On May 11, 2023, Justice Clarence Thomas, writing for a unanimous court, overturned a Second Circuit decision affirming the mail fraud and conspiracy convictions of Louis Ciminelli and relying on the theory that Ciminelli had participated in a fraudulent scheme to deprive the city of Fort Schuyler, a Buffalo suburb, of potentially valuable economic information to make discretionary economic decisions. The information withheld included the fact that Ciminelli’s construction company, LP Ciminelli, was paying a lobbyist between $100,000 and $180,000 a year to help the company obtain jobs under a state-funded development project and that the lobbyist and a prominent member of the board administering the projects tailored requests for proposal under the program to favor LP Ciminelli. As a result of the scheme, LP Ciminelli was awarded a lucrative $750 million “Riverbend project” in Buffalo. The Supreme Court held that the withholding of this information was not a deprivation of property under Title 18, section 1343 in a decision that will further constrain the federal government’s use of traditional mail and wire fraud statutes to prosecute public corruption cases.
The Court’s decision, Ciminelli v. United States, et. al., 598 U.S. ____ (2023), was not a surprise. Since the Court’s landmark decision in McNally v. United States, 483 U.S. 350 (1987), when the Court overturned a conviction based on “honest services fraud,” the Court has demonstrated profound skepticism, even hostility, toward the Court of Appeals’ efforts to expand the definition of a deprivation of property to include deprivations of intangible interests. The interest defined by the Second Circuit as the right to control the distribution of assets, which is denied without full disclosure of information necessary to make control decisions, was just the latest example. After McNally, Congress reinstated prosecutions for schemes to deprive victims of their right to honest services, 18 USC § 1346, but as that statute did not include in its definition the right to control, it was of no help to the prosecution.
In fact, by the time the Ciminelli case wound its way to the high court, the government was conceding that if “the right to make informed decisions about the disposition of one’s assets, without more, were treated as the sort of ‘property’ giving rise to wire fraud, it would risk expanding the federal fraud statutes beyond property fraud as defined at common law and as Congress would have understood it.” Reduced to arguing that Ciminelli’s conviction should be upheld on a traditional mail fraud analysis, which the Supreme Court soundly rejected as an invitation to assume the role of trial court and jury, the government’s drubbing by a unanimous court was a foregone conclusion.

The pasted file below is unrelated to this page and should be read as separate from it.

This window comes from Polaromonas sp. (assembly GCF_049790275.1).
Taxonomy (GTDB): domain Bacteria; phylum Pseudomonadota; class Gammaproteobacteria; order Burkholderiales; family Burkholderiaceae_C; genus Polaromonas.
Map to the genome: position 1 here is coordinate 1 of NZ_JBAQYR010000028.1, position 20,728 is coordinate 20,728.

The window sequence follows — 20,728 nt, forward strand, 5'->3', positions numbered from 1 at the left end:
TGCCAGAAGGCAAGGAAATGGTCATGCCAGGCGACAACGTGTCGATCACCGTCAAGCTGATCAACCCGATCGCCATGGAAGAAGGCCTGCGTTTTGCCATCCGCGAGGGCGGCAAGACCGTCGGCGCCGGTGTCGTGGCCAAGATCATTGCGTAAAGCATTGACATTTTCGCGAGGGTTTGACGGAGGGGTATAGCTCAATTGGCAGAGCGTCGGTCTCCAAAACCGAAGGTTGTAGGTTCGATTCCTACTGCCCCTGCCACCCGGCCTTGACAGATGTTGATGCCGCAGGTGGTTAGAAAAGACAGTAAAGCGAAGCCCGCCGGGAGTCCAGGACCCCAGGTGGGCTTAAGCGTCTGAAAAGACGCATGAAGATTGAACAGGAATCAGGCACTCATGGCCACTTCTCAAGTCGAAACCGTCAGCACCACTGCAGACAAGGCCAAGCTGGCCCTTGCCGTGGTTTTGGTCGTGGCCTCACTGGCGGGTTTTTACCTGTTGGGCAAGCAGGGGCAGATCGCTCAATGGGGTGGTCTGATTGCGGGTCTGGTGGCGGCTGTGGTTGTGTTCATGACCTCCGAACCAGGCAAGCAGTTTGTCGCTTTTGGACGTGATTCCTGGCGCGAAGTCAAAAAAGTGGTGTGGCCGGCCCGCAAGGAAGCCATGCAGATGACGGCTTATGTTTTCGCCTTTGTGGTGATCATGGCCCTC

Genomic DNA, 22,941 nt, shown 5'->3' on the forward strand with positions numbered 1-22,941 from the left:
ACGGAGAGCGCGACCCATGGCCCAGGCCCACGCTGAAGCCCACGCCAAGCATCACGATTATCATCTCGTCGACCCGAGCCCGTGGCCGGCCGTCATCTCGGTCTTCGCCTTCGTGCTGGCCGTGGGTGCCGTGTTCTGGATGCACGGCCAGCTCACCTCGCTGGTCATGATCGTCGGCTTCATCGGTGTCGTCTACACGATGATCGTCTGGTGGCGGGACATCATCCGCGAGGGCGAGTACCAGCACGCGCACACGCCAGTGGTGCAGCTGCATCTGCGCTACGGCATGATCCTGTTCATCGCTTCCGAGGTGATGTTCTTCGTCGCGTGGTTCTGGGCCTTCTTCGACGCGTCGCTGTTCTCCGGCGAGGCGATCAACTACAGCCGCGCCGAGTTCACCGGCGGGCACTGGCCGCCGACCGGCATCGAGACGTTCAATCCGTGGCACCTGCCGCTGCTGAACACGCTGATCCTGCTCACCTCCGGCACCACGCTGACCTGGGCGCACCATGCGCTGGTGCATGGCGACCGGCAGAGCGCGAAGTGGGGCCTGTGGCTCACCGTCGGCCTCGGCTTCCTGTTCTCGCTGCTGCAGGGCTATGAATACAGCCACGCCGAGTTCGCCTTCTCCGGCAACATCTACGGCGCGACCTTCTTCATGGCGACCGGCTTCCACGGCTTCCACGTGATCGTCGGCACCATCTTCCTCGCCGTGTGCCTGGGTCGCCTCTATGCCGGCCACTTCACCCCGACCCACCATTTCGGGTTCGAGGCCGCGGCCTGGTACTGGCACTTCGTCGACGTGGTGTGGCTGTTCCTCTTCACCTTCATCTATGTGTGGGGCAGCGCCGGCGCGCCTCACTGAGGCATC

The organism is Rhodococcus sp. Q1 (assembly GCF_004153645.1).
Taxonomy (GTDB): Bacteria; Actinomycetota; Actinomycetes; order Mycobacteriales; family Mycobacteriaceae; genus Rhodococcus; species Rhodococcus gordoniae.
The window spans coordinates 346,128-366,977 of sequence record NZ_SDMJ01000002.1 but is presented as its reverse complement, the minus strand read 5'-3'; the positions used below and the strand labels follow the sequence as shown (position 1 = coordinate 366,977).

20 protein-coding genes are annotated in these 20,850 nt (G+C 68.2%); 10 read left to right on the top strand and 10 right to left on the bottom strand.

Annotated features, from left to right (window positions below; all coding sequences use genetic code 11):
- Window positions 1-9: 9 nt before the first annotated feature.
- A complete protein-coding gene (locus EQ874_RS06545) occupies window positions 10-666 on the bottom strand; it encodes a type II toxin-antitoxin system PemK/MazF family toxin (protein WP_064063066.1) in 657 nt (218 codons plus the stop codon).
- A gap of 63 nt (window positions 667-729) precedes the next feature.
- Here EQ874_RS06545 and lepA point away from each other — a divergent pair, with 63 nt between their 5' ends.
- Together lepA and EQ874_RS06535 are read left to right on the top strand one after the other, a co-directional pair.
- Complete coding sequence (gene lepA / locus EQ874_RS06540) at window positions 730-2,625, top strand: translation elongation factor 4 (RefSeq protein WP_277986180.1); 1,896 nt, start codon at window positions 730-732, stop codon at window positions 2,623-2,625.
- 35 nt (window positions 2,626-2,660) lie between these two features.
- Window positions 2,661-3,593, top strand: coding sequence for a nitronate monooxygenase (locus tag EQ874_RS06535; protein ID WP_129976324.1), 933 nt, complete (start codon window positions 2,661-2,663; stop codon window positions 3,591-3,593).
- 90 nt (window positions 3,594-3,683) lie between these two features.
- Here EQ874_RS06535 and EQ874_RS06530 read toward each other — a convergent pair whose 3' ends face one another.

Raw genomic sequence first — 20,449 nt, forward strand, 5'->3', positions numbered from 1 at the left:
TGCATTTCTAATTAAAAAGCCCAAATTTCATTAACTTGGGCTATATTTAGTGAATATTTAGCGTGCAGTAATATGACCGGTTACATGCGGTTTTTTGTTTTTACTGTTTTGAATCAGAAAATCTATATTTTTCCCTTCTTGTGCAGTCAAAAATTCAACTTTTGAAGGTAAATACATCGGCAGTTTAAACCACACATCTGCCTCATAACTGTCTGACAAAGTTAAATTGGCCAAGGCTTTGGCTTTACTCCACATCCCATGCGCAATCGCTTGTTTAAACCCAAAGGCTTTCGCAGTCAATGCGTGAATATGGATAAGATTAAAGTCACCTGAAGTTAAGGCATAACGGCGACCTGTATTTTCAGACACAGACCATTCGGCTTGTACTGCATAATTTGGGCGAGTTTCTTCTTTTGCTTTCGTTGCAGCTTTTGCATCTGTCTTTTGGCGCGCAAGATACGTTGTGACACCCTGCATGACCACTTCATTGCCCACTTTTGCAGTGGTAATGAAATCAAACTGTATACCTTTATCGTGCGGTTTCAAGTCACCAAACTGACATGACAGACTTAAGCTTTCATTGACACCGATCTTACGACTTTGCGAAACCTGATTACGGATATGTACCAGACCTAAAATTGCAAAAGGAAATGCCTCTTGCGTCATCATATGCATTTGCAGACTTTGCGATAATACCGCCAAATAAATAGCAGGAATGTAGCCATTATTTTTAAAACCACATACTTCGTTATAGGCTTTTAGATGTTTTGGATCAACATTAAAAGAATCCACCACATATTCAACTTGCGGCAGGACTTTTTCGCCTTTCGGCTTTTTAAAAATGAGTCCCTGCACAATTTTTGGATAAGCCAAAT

Ciminelli is a cautionary tale for any prosecutor or judge who may be tempted to force a mail fraud analysis on a course of political conduct that otherwise feels underhanded. Unless Congress again takes up the challenge of redefining the parameters of an impermissible fraudulent scheme, public corruption cases, short of direct and obvious bribery, will remain difficult for the federal government to win.
Klinedinst PC’s white collar attorneys are skilled in the defense of federal and state charges of fraud and corruption, and available to individuals and companies for consultation.
About the Author
Earll Pott’s practice is focused on white-collar criminal defense and related matters, professional licensing litigation, professional liability defense, complex federal and state civil business litigation, and state court criminal proceedings of all kinds, including cases alleging murder, arson, extortion, vehicular manslaughter, fraud, embezzlement and sexual assault. He has substantial experience in matters involving criminal securities fraud, false claims, and political corruption, and has defended professional licenses before the medical, nursing, and psychology boards.
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